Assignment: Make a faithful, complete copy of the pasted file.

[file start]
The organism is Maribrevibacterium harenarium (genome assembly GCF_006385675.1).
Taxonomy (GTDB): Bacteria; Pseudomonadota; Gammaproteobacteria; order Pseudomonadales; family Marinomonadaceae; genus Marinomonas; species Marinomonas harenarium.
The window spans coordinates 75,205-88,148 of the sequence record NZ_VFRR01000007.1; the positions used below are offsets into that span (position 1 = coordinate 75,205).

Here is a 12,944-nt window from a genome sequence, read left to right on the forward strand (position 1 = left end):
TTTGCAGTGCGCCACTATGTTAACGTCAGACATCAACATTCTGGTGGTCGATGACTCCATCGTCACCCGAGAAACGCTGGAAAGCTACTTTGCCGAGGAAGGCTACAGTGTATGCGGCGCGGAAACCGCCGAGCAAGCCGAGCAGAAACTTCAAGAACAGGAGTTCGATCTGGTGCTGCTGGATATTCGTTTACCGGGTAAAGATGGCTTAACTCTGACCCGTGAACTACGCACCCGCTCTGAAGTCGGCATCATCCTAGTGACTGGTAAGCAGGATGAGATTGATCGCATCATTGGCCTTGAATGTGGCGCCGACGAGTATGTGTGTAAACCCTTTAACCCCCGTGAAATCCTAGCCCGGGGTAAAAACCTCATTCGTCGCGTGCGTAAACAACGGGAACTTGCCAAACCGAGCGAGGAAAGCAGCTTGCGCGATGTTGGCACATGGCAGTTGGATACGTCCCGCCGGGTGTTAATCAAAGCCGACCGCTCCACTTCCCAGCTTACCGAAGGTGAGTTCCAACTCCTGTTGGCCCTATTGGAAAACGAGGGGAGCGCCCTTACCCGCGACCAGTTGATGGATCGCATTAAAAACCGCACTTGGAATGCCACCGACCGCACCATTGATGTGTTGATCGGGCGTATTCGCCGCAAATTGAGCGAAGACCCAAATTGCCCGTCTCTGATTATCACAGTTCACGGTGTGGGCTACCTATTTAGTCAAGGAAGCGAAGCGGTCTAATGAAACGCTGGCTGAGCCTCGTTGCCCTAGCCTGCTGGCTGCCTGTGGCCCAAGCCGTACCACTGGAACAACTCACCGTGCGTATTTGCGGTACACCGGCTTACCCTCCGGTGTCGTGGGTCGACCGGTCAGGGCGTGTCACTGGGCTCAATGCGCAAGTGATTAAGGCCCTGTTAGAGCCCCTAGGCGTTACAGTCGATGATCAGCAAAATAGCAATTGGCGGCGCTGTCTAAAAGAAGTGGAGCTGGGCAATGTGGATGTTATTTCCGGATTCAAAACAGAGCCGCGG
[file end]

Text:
The organism is Maribrevibacterium harenarium (genome assembly GCF_006385675.1).
Taxonomy (GTDB): Bacteria; Pseudomonadota; Gammaproteobacteria; order Pseudomonadales; family Marinomonadaceae; genus Marinomonas; species Marinomonas harenarium.
The window spans coordinates 75,205-88,148 of the sequence record NZ_VFRR01000007.1; the positions used below are offsets into that span (position 1 = coordinate 75,205).

Here is a 12,944-nt window from a genome sequence, read left to right on the forward strand (position 1 = left end):
TTTGCAGTGCGCCACTATGTTAACGTCAGACATCAACATTCTGGTGGTCGATGACTCCATCGTCACCCGAGAAACGCTGGAAAGCTACTTTGCCGAGGAAGGCTACAGTGTATGCGGCGCGGAAACCGCCGAGCAAGCCGAGCAGAAACTTCAAGAACAGGAGTTCGATCTGGTGCTGCTGGATATTCGTTTACCGGGTAAAGATGGCTTAACTCTGACCCGTGAACTACGCACCCGCTCTGAAGTCGGCATCATCCTAGTGACTGGTAAGCAGGATGAGATTGATCGCATCATTGGCCTTGAATGTGGCGCCGACGAGTATGTGTGTAAACCCTTTAACCCCCGTGAAATCCTAGCCCGGGGTAAAAACCTCATTCGTCGCGTGCGTAAACAACGGGAACTTGCCAAACCGAGCGAGGAAAGCAGCTTGCGCGATGTTGGCACATGGCAGTTGGATACGTCCCGCCGGGTGTTAATCAAAGCCGACCGCTCCACTTCCCAGCTTACCGAAGGTGAGTTCCAACTCCTGTTGGCCCTATTGGAAAACGAGGGGAGCGCCCTTACCCGCGACCAGTTGATGGATCGCATTAAAAACCGCACTTGGAATGCCACCGACCGCACCATTGATGTGTTGATCGGGCGTATTCGCCGCAAATTGAGCGAAGACCCAAATTGCCCGTCTCTGATTATCACAGTTCACGGTGTGGGCTACCTATTTAGTCAAGGAAGCGAAGCGGTCTAATGAAACGCTGGCTGAGCCTCGTTGCCCTAGCCTGCTGGCTGCCTGTGGCCCAAGCCGTACCACTGGAACAACTCACCGTGCGTATTTGCGGTACACCGGCTTACCCTCCGGTGTCGTGGGTCGACCGGTCAGGGCGTGTCACTGGGCTCAATGCGCAAGTGATTAAGGCCCTGTTAGAGCCCCTAGGCGTTACAGTCGATGATCAGCAAAATAGCAATTGGCGGCGCTGTCTAAAAGAAGTGGAGCTGGGCAATGTGGATGTTATTTCCGGATTCAAAACAGAGCCGCGG